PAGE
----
​Ford's big data experiments: Can it transform the company?

Ford's big data and mobility experiments set the stage for positioning the automaker more as a software and systems outfit. Ford is a good example of how every company is now a technology company.
Written by Larry Dignan, Contributor

Ford CEO Mark Fields' keynote at CES 2015 shined the light on how the company is thinking beyond vehicles to being more of a transportation analytics outfit. In other words, Ford is a good example of how every company is becoming a tech company.

The challenge for Ford will be absorbing data from cars and people in various mobile experiments and then discovering what can be used to build a business around. Fields talked vehicle quality, insurance costs, car sharing, transportation analysis and solving societal problems.

"Our roadmap must not just include smarter cars, but smarter roads and smarter cities," said Fields.

Ford CEO Fields talks about the automaker's big data experiments.
James Martin, CNET

Close your eyes and you could easily envision GE or IBM giving that CES keynote.

The plan as outlined by Ford goes like this:

  1. Experiment in the near term with 25 efforts that tackle everything from car sharing, vehicle intelligence, driving patterns, parking apps and insurance. The inputs are data from consumers and volunteers. Ford is thinking beyond whiz-bang efforts such as robotic cars---although it has big plans there too---and sees data as its biggest asset. Ford is gunning for "an all-new model of transportation and mobility within the next 10 years and beyond."
  2. Targeted implementation in the mid-term. From that data, Ford plans to expand automation in vehicles and develop applications that can work across multiple transportation systems.
  3. Urban mobility leadership in the long term. Ford wants to lead in integrated transportation systems and bringing automated features to the masses. It's no surprise that Ford's experiments take place in India and China. The win for Ford is the emerging markets and middle class buying vehicles.

"This information is helping us understand how people move, and see patterns that most customers don't," said Fields. "Today's cars produce a massive amount of data, upwards of 25GB of information per hour."

Fields' strategy.
James Martin, CNET

The experiments to kick off this roadmap are notable on a few fronts. In one experiment, Ford is studying the driving habits of 200 employee volunteers using data from in-vehicle senses. The aim is to optimize the car. Another experiment collects performance data to track drivers over time and lower insurance rates. Ford is also dabbling in social efforts such as car sharing and painless parking.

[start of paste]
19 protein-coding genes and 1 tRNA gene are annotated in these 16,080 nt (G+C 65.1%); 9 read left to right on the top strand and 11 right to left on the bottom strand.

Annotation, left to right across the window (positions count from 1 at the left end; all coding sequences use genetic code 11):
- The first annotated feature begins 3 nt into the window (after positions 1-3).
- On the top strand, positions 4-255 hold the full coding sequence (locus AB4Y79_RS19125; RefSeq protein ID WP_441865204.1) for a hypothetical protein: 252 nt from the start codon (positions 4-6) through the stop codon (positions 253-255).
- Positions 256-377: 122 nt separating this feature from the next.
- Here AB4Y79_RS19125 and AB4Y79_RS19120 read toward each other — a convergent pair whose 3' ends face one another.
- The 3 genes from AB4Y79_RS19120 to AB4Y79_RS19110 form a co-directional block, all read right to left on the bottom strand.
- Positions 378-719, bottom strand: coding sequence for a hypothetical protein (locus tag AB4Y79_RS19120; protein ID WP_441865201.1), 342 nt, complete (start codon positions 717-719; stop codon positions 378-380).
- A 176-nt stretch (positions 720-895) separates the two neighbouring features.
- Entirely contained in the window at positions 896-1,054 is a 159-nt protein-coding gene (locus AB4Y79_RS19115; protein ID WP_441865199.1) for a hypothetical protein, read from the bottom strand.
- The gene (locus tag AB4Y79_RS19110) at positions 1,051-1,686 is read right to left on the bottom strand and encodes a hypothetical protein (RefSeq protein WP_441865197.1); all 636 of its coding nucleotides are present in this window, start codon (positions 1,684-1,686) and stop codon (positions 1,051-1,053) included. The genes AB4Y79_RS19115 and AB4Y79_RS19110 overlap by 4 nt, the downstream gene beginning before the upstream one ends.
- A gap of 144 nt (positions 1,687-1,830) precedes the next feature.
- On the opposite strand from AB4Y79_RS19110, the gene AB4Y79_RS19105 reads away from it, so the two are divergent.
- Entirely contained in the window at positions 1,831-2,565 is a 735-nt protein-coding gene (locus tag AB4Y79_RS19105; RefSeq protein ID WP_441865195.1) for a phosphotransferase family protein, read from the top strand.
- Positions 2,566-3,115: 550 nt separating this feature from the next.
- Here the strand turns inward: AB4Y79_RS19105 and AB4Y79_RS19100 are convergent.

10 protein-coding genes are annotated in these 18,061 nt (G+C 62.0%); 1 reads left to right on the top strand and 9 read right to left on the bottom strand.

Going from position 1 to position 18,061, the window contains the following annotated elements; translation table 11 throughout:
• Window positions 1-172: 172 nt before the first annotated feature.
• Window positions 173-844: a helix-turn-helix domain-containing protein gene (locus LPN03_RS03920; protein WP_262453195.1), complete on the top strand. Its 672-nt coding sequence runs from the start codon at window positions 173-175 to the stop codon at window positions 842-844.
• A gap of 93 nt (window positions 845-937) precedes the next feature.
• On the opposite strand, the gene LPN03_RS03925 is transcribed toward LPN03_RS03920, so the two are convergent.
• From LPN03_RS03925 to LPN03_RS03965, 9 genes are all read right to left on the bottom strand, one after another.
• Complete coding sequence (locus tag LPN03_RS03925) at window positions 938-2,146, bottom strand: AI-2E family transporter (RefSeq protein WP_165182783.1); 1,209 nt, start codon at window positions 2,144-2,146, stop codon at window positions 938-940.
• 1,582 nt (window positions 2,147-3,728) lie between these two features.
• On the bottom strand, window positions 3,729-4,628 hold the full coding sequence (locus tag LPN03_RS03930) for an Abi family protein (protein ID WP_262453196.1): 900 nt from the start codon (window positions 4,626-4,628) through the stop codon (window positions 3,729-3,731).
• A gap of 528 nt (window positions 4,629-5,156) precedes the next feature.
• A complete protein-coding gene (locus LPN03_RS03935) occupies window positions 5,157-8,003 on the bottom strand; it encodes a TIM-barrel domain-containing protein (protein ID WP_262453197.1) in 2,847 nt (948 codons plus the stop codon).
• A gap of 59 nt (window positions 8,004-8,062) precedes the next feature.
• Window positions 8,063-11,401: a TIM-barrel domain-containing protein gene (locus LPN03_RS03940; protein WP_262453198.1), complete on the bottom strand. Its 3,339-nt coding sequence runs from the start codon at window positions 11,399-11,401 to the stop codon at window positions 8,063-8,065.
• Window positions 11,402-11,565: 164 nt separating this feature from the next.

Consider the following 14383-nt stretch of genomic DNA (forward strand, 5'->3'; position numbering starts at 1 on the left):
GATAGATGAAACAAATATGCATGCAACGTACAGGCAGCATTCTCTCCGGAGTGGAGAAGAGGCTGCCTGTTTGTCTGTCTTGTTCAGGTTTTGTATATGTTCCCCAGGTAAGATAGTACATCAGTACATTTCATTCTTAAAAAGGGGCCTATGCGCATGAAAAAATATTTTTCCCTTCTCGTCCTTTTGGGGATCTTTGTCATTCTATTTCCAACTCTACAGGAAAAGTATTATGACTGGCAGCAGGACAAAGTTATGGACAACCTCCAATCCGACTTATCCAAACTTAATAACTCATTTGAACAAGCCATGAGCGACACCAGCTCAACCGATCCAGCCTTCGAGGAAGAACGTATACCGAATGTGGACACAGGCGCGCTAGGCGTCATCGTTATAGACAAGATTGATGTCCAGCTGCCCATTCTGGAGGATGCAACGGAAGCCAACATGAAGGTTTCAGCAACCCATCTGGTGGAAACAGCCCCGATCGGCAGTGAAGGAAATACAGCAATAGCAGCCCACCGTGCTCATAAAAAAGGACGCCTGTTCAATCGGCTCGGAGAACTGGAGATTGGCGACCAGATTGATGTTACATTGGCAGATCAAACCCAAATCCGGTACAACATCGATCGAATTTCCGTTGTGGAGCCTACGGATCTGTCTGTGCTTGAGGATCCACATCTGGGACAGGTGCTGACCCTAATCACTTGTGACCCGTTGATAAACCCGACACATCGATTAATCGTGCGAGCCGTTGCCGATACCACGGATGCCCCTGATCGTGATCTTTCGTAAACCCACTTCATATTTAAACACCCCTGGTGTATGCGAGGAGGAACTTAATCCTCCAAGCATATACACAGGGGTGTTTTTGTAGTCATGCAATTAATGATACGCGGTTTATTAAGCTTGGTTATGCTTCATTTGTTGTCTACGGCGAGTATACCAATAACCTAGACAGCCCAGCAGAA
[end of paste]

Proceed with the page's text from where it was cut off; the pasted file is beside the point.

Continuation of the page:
Ford's efforts could yield the following benefits:

  • Position Ford as more than a hardware maker.
  • Set the company up as a service provider.
  • Create a virtuous cycle for Ford as a trusted brand.
  • Additional revenue streams over time. Could Ford collect transaction fees for referring good drivers to insurers?

Fields emphasized that Ford's information gathering efforts are all opt-in and customers will always receive services and value for the data.

And now the hard part...

You can't accuse Ford of not thinking big. The automaker was ahead of the industry with its Sync system and rolled out its third major version of the infotainment system.

But Ford is obviously aiming beyond the vehicle cockpit. Ford is aiming to become the Apple of the auto industry. It's not the hardware or software that makes the sale. It's the integration and intelligence between the hardware and software.

The catch is that Ford is going to be overloaded with data. TechRepublic's Jason Hiner chronicled how Ford wanted to be more like a software vendor last year. Hiner noted:

Ford has been an early pioneer in collecting and processing big data and using it in ways to enhance its business. But now, it wants to use big data in the same ways that companies like Google, Amazon, and Facebook use it -- to streamline and customize the user experience.

While Ford can build the back-end systems and tools to analyze the data, the real trick is to find the insight in those massive pools of information. Ford will need cultural change, data scientists as well as potentially new approaches. After all, the customer's relationship with a vehicle is inherently emotional. Humans can be downright quirky about their relationships with their autos.

It's quite possible that Ford will have to think a lot more about "thick data" as it conducts its experiments. TechRepublic's Mary Shacklett reported:

The notion behind thick data is that you can't always depend on numerics and algorithms to summarize the 360-degree experience of a customer, or of any other human activity or relationship where unforeseeable factors can enter in.

In other words, Ford will have to think stats and then analyze human behavior too. How do humans react when they're screwed out of a parking spot? How does Ford anticipate that behavior? And what does the data mean for designing autos?

Bottom line: Ford's challenge will be bridging big data and analytics to the human experience. Google, Amazon and Facebook focus on user experiences. It's a different animal than vehicles. And that reality is what's going to make Ford's grand plan fun to watch in the years to come.


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